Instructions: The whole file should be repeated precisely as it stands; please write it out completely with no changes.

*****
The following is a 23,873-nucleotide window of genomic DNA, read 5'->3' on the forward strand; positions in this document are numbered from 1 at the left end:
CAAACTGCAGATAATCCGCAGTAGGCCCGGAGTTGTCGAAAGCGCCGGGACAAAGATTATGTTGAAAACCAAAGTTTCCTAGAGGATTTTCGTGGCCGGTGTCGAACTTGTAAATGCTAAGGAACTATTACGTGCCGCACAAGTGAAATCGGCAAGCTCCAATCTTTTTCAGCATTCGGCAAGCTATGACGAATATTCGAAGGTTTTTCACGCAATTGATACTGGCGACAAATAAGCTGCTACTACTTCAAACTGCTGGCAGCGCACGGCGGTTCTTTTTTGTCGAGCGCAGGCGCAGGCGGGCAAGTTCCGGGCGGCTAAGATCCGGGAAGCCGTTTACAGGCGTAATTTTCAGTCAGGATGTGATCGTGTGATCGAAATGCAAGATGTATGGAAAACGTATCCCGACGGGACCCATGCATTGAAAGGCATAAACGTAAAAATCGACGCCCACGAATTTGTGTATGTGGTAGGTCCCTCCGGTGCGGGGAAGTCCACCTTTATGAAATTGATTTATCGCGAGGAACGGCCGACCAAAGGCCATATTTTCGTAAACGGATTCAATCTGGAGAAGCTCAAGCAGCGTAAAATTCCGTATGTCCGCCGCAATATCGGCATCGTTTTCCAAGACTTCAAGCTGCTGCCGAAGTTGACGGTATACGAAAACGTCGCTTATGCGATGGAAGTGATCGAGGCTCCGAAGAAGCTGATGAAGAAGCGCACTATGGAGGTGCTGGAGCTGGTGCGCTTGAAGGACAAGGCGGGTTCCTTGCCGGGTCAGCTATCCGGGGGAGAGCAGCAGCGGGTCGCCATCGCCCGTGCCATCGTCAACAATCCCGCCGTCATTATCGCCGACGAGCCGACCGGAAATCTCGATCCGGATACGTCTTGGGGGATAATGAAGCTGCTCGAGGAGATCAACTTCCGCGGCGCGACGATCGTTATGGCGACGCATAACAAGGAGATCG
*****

The following is a 23,873-nucleotide window of genomic DNA, read 5'->3' on the forward strand; positions in this document are numbered from 1 at the left end:
CAAACTGCAGATAATCCGCAGTAGGCCCGGAGTTGTCGAAAGCGCCGGGACAAAGATTATGTTGAAAACCAAAGTTTCCTAGAGGATTTTCGTGGCCGGTGTCGAACTTGTAAATGCTAAGGAACTATTACGTGCCGCACAAGTGAAATCGGCAAGCTCCAATCTTTTTCAGCATTCGGCAAGCTATGACGAATATTCGAAGGTTTTTCACGCAATTGATACTGGCGACAAATAAGCTGCTACTACTTCAAACTGCTGGCAGCGCACGGCGGTTCTTTTTTGTCGAGCGCAGGCGCAGGCGGGCAAGTTCCGGGCGGCTAAGATCCGGGAAGCCGTTTACAGGCGTAATTTTCAGTCAGGATGTGATCGTGTGATCGAAATGCAAGATGTATGGAAAACGTATCCCGACGGGACCCATGCATTGAAAGGCATAAACGTAAAAATCGACGCCCACGAATTTGTGTATGTGGTAGGTCCCTCCGGTGCGGGGAAGTCCACCTTTATGAAATTGATTTATCGCGAGGAACGGCCGACCAAAGGCCATATTTTCGTAAACGGATTCAATCTGGAGAAGCTCAAGCAGCGTAAAATTCCGTATGTCCGCCGCAATATCGGCATCGTTTTCCAAGACTTCAAGCTGCTGCCGAAGTTGACGGTATACGAAAACGTCGCTTATGCGATGGAAGTGATCGAGGCTCCGAAGAAGCTGATGAAGAAGCGCACTATGGAGGTGCTGGAGCTGGTGCGCTTGAAGGACAAGGCGGGTTCCTTGCCGGGTCAGCTATCCGGGGGAGAGCAGCAGCGGGTCGCCATCGCCCGTGCCATCGTCAACAATCCCGCCGTCATTATCGCCGACGAGCCGACCGGAAATCTCGATCCGGATACGTCTTGGGGGATAATGAAGCTGCTCGAGGAGATCAACTTCCGCGGCGCGACGATCGTTATGGCGACGCATAACAAGGAGATCG